My 9 year old daughter will be going to overnight camp for the first time for 2 weeks this summer and I am not freaking out. In fact, I can’t wait. I can’t wait to see her face when we get there. I can’t wait to see her begin to make friends as we unpack. I can’t wait to meet other parents. I can’t wait to kiss her constantly when we say goodbye and her yelling at me to stop as she pushes me away, ready to run off to her counselors and new friends.
She has an opportunity that I have been waiting to give her since she was born (actually before that!). She is attending my camp, my family’s camp. She is part of the 3rd generation of our family who has attended Camp Yavneh in NH. This is the place I was able to come into my own, where I gained a second family and where I was able to spread my wings. From the beginning, at the age of 8, I was enthralled with camp…so many activities, so many new friends. I attended camp for 12 years, from camper to counselor. My brothers and I were more than lucky. Our parents could simply not afford to pay for 3 kids and as teachers at camp (Judaica classes are held there), they were able to work at camp in order to provide us with that experience. My father worked there for 9 years and my mother for 8 years (she opened her own business in a career change and would come up to camp on weekends).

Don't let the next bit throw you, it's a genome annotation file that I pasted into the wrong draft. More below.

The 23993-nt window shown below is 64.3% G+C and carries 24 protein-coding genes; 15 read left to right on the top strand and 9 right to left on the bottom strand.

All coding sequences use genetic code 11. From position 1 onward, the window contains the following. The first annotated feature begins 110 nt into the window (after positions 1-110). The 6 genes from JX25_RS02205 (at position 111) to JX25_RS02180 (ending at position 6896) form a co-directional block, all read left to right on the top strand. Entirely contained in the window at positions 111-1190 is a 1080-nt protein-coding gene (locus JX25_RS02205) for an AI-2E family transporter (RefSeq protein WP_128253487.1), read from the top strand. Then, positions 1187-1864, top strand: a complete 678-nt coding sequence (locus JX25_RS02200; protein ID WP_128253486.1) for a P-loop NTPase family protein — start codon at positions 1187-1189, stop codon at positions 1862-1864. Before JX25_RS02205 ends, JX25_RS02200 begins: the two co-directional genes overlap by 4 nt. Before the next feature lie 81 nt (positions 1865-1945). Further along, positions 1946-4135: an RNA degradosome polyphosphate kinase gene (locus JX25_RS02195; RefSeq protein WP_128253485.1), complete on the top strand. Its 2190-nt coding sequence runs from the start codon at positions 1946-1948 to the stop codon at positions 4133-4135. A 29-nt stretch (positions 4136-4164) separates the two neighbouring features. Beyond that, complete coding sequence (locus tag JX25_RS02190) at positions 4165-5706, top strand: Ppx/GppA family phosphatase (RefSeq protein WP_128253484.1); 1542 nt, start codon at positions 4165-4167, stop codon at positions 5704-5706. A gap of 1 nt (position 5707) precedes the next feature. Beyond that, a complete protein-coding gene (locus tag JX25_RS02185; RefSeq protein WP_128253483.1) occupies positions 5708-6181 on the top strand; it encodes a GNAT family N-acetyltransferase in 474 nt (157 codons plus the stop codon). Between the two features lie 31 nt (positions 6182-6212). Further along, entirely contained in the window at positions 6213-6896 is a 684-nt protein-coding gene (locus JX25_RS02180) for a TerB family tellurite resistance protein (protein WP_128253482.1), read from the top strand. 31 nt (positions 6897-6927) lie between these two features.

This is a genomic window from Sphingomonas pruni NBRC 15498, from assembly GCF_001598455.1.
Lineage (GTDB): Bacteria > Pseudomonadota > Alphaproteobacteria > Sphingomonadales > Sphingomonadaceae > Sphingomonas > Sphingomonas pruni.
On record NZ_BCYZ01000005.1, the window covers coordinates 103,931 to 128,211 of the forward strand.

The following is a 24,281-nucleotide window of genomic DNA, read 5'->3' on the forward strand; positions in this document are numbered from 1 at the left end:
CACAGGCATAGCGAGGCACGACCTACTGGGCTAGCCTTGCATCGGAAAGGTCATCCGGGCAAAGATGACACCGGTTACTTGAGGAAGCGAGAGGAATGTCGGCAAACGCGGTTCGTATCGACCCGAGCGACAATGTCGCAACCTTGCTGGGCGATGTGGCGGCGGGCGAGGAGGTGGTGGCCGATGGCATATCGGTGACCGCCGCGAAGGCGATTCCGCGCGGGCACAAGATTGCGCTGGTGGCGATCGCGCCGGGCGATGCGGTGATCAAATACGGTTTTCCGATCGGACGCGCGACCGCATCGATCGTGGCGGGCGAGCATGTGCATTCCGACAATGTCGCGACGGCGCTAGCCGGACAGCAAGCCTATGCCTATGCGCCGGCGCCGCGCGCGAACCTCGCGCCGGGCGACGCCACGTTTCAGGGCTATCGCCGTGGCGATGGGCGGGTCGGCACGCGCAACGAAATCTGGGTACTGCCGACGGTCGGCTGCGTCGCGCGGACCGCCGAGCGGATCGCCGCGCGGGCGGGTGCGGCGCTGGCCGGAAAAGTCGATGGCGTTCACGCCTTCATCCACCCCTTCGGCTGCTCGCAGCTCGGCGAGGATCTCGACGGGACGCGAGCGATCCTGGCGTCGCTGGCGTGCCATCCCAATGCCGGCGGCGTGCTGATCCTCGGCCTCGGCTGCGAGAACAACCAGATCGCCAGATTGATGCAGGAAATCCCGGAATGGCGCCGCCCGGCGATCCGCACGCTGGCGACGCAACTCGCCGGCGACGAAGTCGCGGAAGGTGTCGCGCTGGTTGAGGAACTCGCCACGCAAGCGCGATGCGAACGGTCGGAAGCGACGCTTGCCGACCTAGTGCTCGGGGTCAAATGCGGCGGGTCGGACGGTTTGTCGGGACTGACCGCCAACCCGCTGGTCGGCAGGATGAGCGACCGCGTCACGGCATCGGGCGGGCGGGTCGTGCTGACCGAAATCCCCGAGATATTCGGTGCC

My husband and I are able to send our daughter based on a grant and me conducting mental health trainings for the counselors. I have always had 2 non-negotiables in my head since I was young: sending my child(ren) to a Jewish Day School and Camp Yavneh. I didn’t care if I was on welfare, I would simply make it happen. We are not at all wealthy people and were financially struck down when I became extremely ill with severe depression 5 years ago. We are lucky for financial aid and amazing support.
My daughter cannot wait to go to camp. She has been asking throughout the year, “what else should I practice, in terms of responsibility before I go to camp?” I love that question and it has helped instill more independence in her. She was born to go to camp: loves the activities and has such camp spirit, which she has demonstrated at each of the day camps she has attended.
I have told my husband that when we pick her up after those 2 weeks, we will be taking home a slightly different kid, more responsible and independent and more confident. I am sure of this. Two weeks may not sound like a long time, but one basically lives in a cocoon when at overnight camp. You live in a different world, cut off from electronics and the bustle of everyday life. It is a break that is like none other. She deserves that.
Of course, the other piece of this is that my husband and I have 2 weeks to ourselves as we only have one child. We talk about how strange and quiet it will be in our house but how excited we are to have so much time to ourselves. While he works full-time and I work part-time, we hope to take a couple of days for ourselves and will still be able to enjoy our evenings and weekends alone. Don’t get me wrong, we will miss her with all of our heart and soul, but we have never had this amount of time together, alone, in over 9 years and I want us to cherish it.
So, I am not freaking out and I cannot wait for her to give daddy and mommy the “running hug” when we pick her up, talking non-stop and too fast, telling us how she had the best time ever. I can’t wait to plan play dates during the year, schlepping her to where her new friends live, doing exactly what my parents did. These 2 weeks will change our lives in so many ways and I cannot wait to experience it all, not only through my eyes and my husband’s, but, most importantly, through her eyes.